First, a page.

The decision and process of standard-setting in a catch up strategy for latecomer countries: the cases of China and Korea


This paper examines standard-setting process in China in relation with standard-setting processes in Korea to illustrate the key factors and mechanisms affecting catch up in latecomer economies, particularly from the perspective of government decision and support. It has three contributions to the existing literature. First, it offers a new perspective in understanding standard-setting in the context of latecomer economies. Most of the existing research focus on either the Chinese standard or pay attention to the Korean standards. Only a few studies have compared the standard-setting process from the two countries. Although there are a number of studies on Chinese innovation and catch up, discussions and analyses from standard-setting perspectives are still rare. Until now, within latecomer economies, the only successful standard-settings come from Korea and China (ITU, 2007) and lessons drawn from the two countries will be significant. This research fills gap and explores catch up strategy from the view of standard-setting based on the successes in two countries. Second, this paper further articulates the key factors and mechanisms affecting catching up through technology standard development, particularly from a government decision perspective. How a technology standard is set in a latecomer economy and how the Chinese government has dealt with the diverse interests of various market actors while pursuing its own policy agenda are being explored. It is of particular interest to investigate to what extent government intervention can modify the outcome of a path-dependent process of standard competition. Third, the findings have important practical implications. This paper aims to bridge catch up theory and standardisation theory to understand how the method of standard-setting can serve national goals in a latecomer economy. It also examines neo-classical and path dependence theories in the context of latecomers.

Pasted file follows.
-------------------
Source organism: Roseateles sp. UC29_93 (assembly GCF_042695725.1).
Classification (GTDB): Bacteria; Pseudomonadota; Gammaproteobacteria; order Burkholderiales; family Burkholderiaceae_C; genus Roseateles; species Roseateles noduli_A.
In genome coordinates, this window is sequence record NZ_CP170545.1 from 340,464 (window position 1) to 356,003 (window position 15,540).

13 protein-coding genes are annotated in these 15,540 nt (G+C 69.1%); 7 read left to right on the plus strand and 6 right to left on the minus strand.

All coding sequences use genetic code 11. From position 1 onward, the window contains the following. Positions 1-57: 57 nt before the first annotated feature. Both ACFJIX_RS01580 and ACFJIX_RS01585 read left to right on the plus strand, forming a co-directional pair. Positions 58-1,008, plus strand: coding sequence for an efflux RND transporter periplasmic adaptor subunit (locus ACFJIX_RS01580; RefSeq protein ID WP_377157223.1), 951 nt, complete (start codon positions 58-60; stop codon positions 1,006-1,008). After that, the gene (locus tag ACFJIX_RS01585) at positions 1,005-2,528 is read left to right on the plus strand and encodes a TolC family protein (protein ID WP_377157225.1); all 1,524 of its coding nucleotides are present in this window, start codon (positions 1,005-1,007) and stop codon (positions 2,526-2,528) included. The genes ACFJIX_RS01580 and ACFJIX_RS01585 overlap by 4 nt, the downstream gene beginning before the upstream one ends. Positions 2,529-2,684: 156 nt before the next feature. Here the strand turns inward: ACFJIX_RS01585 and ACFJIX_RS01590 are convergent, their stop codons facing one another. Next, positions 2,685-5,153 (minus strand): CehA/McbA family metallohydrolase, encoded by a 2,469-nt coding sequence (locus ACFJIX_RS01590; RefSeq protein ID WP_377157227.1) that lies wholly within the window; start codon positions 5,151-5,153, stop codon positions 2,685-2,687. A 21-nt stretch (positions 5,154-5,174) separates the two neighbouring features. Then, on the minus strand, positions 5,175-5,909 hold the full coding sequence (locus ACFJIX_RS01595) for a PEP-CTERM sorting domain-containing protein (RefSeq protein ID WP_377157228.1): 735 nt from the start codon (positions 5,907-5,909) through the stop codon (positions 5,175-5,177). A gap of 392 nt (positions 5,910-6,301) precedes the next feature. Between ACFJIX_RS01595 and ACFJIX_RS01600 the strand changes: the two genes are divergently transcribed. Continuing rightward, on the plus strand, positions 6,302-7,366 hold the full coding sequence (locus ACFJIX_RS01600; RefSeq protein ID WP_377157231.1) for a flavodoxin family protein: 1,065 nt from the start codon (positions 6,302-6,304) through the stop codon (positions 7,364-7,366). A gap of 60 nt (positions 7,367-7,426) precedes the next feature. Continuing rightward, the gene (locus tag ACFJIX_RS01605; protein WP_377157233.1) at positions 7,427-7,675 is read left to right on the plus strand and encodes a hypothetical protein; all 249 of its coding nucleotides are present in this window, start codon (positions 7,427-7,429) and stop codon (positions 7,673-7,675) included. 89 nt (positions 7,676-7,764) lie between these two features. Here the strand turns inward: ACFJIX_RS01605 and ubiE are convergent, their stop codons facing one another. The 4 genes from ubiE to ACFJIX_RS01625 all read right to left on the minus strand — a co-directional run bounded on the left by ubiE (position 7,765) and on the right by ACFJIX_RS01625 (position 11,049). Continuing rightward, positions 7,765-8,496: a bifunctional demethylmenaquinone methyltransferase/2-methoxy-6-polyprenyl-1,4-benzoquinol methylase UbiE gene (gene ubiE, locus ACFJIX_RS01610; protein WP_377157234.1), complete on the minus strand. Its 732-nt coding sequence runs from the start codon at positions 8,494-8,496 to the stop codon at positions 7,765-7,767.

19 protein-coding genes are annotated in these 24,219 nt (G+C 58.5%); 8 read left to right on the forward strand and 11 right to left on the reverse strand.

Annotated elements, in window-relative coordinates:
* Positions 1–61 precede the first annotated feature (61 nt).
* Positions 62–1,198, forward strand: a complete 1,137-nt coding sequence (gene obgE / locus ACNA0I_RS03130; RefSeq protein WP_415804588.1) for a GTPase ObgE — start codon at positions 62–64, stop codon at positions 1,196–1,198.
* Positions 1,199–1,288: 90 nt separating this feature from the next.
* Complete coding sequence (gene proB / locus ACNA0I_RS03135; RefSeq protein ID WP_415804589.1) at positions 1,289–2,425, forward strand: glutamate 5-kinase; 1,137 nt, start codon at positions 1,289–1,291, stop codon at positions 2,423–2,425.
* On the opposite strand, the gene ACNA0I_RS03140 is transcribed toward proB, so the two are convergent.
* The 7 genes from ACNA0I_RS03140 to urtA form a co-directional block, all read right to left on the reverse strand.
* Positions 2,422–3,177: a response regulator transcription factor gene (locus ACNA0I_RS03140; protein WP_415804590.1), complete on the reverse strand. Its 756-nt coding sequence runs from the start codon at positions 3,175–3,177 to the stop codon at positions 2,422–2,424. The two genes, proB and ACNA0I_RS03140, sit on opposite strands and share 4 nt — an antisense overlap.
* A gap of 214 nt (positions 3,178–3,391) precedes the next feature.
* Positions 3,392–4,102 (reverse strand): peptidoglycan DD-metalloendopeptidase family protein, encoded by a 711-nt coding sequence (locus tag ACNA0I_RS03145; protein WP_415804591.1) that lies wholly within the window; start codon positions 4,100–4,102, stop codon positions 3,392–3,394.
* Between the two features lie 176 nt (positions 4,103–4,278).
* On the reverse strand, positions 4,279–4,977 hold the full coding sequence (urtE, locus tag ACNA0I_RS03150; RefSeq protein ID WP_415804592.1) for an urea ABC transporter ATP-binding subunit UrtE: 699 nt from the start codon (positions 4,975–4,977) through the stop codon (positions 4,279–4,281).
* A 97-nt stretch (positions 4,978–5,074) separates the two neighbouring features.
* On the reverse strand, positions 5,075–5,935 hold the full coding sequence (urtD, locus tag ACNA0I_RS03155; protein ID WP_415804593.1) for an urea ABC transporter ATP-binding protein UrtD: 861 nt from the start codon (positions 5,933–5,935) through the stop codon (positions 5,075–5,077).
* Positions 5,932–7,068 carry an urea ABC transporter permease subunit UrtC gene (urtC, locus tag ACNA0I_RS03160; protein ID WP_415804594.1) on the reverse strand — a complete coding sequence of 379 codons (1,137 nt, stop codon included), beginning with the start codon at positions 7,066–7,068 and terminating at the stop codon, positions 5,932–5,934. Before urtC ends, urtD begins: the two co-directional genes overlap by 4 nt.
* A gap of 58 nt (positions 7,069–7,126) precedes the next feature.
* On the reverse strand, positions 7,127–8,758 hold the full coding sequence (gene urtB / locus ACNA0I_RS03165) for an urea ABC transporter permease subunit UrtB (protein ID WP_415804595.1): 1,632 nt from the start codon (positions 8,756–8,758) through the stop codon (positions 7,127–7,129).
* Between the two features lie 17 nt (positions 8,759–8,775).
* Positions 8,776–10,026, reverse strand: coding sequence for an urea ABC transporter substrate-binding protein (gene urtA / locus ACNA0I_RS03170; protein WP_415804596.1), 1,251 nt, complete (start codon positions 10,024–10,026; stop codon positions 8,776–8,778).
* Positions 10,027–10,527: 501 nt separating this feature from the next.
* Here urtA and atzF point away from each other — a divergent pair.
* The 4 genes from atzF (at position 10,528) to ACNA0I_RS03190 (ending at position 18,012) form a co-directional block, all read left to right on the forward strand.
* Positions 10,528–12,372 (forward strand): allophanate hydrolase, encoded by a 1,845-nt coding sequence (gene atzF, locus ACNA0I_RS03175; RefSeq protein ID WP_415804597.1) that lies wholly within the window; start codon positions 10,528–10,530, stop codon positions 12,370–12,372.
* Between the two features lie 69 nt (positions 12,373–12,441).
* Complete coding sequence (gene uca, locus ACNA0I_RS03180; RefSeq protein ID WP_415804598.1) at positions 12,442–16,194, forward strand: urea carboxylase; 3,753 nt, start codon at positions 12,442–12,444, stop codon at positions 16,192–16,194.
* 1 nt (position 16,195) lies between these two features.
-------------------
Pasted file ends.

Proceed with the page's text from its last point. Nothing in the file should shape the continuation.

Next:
Working Paper